Friday, September 16, 2011
Teachers in Acapulco: "There's nothing to celebrate;" schools there remain closed
Two weeks ago I reported on the shutdown of hundreds of public schools in Acapulco on Mexico's Pacific Coast, just as fall classes were resuming. Here's my original story in The Yucatan Times: http://www.theyucatantimes.com/2011/09/schools-close-in-acapulco-over-narco-terror/. Teachers refused to return to work after criminals sent them anonymous text and email messages threatening kidnapping -- or worse -- unless they turned over half of their paychecks. That's right -- 50% of their earnings. That kind of brash extortion is routine with drug cartels.
Hundreds of schools have been closed since late August, affecting thousands of maestros and tens of thousands of students. The government is begging educators to return to work, but so far there's been no resolution. The Acapulco's teachers' union appears to be strong, popular with its members and determined to go the distance until major security reforms are put into place. Those include new security cameras in schools, "panic buttons" in each classroom which would enable a teacher to summon help in case of an emergency, telephone lines with a direct connection to local police and greater law enforcement vigilance around schools. The unstated but surely well understood fact is that none of those measures will protect a teacher from kidnapping or other acts of violence away from school property -- just where they're most likely to occur.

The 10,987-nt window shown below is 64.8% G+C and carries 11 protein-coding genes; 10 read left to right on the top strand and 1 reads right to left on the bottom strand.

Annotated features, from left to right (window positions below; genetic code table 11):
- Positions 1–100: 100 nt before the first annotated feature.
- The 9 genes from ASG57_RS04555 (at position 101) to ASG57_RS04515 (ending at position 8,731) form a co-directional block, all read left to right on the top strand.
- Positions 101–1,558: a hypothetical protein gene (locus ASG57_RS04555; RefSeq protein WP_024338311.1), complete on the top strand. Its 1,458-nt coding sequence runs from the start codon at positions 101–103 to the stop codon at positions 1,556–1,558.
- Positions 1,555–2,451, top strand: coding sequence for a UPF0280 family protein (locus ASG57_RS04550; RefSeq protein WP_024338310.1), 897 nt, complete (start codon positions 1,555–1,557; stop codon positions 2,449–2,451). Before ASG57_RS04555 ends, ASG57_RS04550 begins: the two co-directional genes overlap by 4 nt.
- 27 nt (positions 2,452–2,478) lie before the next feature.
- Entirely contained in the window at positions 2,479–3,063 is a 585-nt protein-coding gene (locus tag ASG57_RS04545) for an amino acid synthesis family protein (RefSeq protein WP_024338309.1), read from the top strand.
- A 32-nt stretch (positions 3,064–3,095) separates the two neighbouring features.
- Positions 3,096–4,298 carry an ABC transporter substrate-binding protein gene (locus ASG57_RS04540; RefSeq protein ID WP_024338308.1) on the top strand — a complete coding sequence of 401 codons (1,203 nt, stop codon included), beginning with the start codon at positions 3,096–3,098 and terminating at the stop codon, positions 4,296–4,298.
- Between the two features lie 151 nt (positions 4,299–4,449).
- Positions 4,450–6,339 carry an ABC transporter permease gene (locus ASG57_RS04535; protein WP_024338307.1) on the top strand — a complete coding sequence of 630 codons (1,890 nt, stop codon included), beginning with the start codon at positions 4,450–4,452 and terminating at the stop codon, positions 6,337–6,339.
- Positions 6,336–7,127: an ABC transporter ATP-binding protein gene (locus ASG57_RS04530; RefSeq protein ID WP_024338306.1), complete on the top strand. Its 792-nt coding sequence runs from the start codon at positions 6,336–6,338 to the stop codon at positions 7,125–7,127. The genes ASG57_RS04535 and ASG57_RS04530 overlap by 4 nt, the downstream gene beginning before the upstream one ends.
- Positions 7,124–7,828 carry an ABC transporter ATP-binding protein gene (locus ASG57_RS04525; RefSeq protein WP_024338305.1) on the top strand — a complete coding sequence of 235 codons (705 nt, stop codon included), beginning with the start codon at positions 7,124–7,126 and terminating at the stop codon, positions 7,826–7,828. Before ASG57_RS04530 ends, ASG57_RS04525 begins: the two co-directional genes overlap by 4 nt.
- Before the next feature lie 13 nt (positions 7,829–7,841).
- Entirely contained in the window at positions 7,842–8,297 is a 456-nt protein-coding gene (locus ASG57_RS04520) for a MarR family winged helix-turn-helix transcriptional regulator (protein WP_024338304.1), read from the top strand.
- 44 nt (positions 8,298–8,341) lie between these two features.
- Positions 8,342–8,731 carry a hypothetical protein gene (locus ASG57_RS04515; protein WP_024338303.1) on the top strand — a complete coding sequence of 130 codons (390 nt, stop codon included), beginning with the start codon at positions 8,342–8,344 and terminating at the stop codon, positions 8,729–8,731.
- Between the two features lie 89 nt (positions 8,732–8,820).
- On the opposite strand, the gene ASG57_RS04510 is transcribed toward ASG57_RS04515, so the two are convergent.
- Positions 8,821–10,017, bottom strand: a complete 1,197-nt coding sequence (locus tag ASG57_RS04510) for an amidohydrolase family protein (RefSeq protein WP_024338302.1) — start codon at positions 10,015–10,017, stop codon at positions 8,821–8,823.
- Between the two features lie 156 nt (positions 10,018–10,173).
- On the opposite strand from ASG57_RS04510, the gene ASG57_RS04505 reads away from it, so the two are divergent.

As I noted in my Times article, Acapulco has become a virtual war zone and is now one of the most dangerous areas in Mexico. Drug-related killings are weekly if not daily events. The tourist trade has suffered severe damage as a result.
Also on extortion: http://www.theyucatantimes.com/2011/09/life-sentence-for-mexican-extortionists-%E2%80%93-first-time-ever/
at 4:14 PM